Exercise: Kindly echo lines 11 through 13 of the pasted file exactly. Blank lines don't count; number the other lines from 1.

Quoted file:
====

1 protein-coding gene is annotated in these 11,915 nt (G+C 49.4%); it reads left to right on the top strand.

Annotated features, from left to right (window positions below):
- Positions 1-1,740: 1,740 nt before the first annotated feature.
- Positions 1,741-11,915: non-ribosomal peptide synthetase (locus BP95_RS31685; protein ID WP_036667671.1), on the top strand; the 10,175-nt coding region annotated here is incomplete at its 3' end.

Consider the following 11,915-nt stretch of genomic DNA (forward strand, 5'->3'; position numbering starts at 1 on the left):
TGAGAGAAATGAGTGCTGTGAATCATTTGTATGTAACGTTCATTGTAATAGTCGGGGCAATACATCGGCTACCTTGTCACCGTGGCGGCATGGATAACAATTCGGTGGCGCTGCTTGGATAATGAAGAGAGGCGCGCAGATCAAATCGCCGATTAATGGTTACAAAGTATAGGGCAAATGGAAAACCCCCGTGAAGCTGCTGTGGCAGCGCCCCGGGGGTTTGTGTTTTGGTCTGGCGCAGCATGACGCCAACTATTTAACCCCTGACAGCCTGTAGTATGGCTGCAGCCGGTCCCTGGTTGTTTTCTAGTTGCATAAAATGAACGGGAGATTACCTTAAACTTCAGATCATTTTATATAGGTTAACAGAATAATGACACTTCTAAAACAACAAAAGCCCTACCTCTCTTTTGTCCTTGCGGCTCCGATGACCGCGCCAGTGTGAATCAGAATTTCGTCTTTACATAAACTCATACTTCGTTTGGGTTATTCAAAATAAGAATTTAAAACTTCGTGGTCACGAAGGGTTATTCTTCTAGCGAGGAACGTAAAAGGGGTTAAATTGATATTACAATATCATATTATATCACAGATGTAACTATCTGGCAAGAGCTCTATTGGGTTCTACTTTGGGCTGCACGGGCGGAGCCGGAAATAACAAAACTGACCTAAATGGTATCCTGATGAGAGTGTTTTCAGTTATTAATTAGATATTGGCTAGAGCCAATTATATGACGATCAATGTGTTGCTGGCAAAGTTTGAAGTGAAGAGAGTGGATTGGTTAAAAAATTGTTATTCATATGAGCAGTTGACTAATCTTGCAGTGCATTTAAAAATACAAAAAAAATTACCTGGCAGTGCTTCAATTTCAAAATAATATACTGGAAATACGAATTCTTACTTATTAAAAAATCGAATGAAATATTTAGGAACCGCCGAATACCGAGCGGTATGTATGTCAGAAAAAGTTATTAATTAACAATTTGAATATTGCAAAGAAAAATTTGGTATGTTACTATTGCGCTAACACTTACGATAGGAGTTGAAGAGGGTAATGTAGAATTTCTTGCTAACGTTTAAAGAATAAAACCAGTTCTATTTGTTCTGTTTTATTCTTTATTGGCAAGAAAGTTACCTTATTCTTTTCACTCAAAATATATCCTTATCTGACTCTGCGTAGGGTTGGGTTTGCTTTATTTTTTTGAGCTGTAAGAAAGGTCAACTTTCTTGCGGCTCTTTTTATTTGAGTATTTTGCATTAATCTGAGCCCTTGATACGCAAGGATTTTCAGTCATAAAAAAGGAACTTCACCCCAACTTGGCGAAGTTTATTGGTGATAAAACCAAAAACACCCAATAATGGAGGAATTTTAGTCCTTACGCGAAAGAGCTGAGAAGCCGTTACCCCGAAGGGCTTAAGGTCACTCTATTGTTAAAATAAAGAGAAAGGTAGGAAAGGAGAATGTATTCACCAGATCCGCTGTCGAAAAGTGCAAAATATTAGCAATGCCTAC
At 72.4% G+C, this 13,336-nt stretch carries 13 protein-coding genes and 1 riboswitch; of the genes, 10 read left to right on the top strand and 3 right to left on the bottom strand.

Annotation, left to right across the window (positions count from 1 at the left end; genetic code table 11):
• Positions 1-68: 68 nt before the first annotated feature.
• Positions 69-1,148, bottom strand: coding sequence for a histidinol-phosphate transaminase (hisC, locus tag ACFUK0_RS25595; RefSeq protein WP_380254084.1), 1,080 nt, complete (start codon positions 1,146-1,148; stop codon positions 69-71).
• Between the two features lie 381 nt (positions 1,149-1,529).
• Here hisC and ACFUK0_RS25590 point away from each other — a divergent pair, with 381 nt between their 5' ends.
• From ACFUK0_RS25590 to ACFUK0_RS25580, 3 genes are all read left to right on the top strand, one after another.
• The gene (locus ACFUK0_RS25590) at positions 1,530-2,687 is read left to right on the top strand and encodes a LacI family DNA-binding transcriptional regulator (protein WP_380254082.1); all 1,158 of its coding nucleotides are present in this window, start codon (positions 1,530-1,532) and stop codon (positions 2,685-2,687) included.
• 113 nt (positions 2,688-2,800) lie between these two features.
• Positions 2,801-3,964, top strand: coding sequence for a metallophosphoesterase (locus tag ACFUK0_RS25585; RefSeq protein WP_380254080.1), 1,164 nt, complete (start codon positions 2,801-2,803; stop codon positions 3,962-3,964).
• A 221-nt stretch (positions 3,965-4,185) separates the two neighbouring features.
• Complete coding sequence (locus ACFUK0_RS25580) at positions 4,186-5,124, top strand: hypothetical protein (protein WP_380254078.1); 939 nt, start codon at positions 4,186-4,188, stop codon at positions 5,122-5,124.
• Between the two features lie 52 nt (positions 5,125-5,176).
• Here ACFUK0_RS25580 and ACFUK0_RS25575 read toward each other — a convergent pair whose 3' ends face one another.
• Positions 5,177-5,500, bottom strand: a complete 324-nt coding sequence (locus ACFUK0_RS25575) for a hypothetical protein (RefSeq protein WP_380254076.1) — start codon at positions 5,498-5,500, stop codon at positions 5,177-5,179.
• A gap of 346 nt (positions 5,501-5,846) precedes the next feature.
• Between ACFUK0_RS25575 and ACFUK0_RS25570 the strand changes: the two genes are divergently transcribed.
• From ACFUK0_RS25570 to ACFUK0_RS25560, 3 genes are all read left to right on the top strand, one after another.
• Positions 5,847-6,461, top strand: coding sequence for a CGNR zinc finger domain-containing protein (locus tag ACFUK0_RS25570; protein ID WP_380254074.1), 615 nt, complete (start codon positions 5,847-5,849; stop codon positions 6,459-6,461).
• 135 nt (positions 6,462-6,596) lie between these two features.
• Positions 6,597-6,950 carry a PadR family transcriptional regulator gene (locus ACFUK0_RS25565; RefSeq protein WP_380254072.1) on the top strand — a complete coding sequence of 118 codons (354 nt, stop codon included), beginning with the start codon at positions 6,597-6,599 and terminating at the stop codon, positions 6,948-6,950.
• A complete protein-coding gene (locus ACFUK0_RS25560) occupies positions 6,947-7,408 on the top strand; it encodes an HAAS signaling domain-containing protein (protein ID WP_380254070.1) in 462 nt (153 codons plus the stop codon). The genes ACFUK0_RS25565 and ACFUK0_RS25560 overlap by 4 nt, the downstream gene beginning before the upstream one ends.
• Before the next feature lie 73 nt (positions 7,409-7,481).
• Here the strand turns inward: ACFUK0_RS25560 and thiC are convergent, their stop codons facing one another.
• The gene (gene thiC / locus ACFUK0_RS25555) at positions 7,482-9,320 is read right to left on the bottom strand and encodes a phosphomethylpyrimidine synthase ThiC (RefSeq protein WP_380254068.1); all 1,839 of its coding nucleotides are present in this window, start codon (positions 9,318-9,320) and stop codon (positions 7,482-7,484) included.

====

• Between the two features lie 381 nt (positions 1,149-1,529).
• Here hisC and ACFUK0_RS25590 point away from each other — a divergent pair, with 381 nt between their 5' ends.
• From ACFUK0_RS25590 to ACFUK0_RS25580, 3 genes are all read left to right on the top strand, one after another.